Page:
Timely made to reduce excess elective deferrals.
    Made because of an IRS levy on the plan., or
    Made on account of certain disasters for which IRS relief has been granted.

    It is that fourth line down that has us all intrigued. If I took the money out (and Im not really sure if I will) I would put it toward the down payment of my new home in Arizona. This is my second home so it would not help me there. I am going to call the IRS today to see if I can get an answer from them.

    If you should have any other ideas on this it would be appreciated. Know any good tax men in the east valley near Phoenix? I usually do my own but (Turbo Tax) but I think that this is all over my head. Thanks again.

  5. brownmonster

    brownmonster Man of Great Wisdom

    It would be a tough to decide between eating the 10% or working 4 1/2 years longer. Depends on the size of your nest egg I guess. I also assumed you could start taking 401k money at 55 as long as you seperated from the employer. I'll have my 30 years in at age 58 so I'm in an ok position. Now I just have to survive the abuse for another 12 years. I had hoped to get out at 55 but with the age reduction my pension would be about half. I'll probably have 3 adult children living in the basement anyway?!
  6. JohnnyPension

    JohnnyPension Member

    My timing is this -I have in 26 years as a driver than clerk and I turn 55 on Dec 31 of this year so I just missed the pension reduction by the hair on know the rest. I think the gods are telling me to go!! Another 12 years sounds painful. Good luck.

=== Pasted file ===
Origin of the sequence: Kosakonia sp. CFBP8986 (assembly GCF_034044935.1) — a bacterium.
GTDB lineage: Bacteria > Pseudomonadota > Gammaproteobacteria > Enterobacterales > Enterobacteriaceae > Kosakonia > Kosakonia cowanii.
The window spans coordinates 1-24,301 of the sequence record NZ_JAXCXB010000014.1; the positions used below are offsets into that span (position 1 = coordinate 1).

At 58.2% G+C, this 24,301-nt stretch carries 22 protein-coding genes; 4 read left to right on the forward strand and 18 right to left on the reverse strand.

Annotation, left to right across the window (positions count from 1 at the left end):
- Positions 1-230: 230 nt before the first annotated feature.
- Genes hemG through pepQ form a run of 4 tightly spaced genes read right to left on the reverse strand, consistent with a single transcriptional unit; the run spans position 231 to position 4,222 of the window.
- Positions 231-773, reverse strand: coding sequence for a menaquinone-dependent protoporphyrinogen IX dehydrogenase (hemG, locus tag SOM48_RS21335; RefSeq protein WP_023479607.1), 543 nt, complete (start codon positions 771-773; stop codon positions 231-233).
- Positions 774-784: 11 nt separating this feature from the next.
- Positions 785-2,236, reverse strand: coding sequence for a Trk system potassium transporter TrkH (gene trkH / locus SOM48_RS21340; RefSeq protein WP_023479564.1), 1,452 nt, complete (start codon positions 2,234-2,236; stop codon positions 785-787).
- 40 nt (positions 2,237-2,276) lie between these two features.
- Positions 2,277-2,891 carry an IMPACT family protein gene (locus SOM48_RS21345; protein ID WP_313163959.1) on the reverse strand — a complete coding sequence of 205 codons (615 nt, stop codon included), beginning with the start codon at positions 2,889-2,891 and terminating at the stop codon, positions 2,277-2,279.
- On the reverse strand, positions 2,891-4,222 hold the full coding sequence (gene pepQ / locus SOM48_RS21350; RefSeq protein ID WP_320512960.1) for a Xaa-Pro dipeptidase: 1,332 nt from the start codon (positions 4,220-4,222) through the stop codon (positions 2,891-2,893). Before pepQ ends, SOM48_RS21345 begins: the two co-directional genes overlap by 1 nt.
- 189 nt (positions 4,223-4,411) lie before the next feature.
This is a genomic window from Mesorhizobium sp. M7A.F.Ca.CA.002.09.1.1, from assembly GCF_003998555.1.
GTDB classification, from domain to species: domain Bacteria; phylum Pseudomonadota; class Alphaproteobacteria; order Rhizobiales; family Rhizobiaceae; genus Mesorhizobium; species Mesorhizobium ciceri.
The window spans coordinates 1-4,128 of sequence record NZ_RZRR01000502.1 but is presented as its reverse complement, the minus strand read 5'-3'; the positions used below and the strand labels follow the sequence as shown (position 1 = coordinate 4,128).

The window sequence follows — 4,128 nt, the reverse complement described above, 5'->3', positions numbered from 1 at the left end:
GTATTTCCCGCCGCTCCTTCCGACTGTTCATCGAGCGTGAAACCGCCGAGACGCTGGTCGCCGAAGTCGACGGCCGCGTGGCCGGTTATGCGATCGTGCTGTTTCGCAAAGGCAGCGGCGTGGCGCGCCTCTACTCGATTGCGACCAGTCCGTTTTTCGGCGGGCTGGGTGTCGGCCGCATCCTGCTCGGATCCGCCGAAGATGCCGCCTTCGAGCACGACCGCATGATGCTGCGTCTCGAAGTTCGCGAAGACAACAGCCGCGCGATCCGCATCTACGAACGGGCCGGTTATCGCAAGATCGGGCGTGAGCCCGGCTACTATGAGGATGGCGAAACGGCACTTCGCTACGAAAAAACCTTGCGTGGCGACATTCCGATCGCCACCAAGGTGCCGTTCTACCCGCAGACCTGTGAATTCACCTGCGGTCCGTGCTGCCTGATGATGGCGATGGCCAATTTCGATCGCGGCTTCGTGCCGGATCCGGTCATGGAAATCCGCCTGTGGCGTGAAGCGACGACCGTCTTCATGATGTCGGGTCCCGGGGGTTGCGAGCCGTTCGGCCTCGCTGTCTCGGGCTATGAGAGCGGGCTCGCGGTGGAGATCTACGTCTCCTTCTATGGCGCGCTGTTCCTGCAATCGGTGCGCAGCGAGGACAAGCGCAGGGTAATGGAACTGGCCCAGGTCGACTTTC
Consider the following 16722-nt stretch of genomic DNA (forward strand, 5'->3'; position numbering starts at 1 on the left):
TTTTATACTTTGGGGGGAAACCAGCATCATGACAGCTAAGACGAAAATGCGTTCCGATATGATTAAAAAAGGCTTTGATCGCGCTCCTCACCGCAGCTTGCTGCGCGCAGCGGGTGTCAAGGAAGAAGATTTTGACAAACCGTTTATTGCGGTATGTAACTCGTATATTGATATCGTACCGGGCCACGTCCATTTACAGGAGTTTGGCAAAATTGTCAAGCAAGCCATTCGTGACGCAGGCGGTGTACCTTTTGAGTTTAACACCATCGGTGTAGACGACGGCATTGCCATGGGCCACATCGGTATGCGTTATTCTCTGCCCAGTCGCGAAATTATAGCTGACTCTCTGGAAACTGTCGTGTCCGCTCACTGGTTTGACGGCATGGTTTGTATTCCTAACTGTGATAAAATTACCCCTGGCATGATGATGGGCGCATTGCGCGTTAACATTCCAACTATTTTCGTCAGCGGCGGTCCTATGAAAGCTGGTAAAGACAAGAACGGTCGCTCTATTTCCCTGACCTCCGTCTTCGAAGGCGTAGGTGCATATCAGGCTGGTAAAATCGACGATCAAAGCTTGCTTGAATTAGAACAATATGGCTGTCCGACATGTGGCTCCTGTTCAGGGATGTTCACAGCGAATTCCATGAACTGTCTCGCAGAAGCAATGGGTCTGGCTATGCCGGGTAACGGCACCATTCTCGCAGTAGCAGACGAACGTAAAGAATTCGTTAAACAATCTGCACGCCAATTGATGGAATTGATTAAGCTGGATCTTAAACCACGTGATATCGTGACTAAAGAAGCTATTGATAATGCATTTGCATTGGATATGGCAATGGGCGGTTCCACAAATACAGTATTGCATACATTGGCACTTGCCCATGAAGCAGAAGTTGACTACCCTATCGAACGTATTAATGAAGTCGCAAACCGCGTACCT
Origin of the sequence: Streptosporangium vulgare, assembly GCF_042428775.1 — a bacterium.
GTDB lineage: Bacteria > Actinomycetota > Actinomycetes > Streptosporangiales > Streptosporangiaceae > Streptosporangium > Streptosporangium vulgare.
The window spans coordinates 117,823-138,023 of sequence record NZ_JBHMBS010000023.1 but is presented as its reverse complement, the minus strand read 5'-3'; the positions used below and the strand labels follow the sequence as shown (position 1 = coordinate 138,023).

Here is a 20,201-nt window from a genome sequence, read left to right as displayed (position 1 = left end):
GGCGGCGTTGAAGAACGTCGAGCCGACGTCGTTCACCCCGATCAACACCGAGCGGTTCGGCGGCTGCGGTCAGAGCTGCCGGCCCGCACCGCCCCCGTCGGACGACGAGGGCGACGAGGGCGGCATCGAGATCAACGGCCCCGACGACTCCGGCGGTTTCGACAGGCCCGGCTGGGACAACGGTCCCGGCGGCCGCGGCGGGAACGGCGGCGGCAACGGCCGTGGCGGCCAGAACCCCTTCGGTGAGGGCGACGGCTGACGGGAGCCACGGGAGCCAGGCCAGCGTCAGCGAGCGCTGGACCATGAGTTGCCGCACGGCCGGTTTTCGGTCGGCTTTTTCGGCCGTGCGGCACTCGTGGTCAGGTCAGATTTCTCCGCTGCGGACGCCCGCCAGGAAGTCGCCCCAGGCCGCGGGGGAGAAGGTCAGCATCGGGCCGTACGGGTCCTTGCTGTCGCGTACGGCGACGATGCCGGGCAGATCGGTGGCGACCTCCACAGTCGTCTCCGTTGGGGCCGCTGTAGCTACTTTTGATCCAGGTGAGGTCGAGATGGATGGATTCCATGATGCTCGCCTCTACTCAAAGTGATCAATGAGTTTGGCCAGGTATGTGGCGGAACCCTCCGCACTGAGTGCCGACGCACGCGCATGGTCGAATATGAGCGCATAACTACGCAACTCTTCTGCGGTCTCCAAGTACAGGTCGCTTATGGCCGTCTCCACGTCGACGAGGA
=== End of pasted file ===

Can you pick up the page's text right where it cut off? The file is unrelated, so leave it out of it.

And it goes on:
7. ups79

    ups79 Active Member

    Why don't you either leave the plan as is or roll in into a traditional IRA? Once you reach the age 591/2 you then draw out what you need, if anything, and only paid the tax as if it is income.
  8. JohnnyPension

    JohnnyPension Member

    I am thinking of making my new mortgage as low as possible so I would be looking at that 401K to help there. This is my second house.

    I just got of the phone with the IRS and asked them about the age 55/401K question and after a few moments she came back on line and said to look at publications 590 and 575. It clearly states no 10 percent penalty if:

    "Made to a participant after separation from service if the separation occurred during or after the calendar year in which the participant reached age 55".

    She said there would be no penalty, just the regular tax ( I myself would have the 20 percent taken out and deal with the rest at tax time).

  9. sendagain

    sendagain Member

    Ideally, you ought to leave it alone until you are forced to make withdrawals: allowing this money to grow tax free for another decade will be much better financially for a person than using it as soon as possible. It could potentially double in value in the next ten years.
  10. JohnnyPension

    JohnnyPension Member

    I agree. Just looking at all my options.

  11. brett636

    brett636 Well-Known Member

    You learn something new everyday. Just make sure that when you take those distributions that the people managing the 401k know that because you will still recieve a 1099R for that money you will withdraw, an it has a code on there that tells the IRS how its supposed to be treated. If they don't code it right the IRS may still try to hit you with the 10% penalty.
  12. It will be taxed at 15% capital gains
  13. Hawk780

    Hawk780 No One in Particular

    Can someone explain how the thrift plan worked to a relatively new employee? Thanks in advance.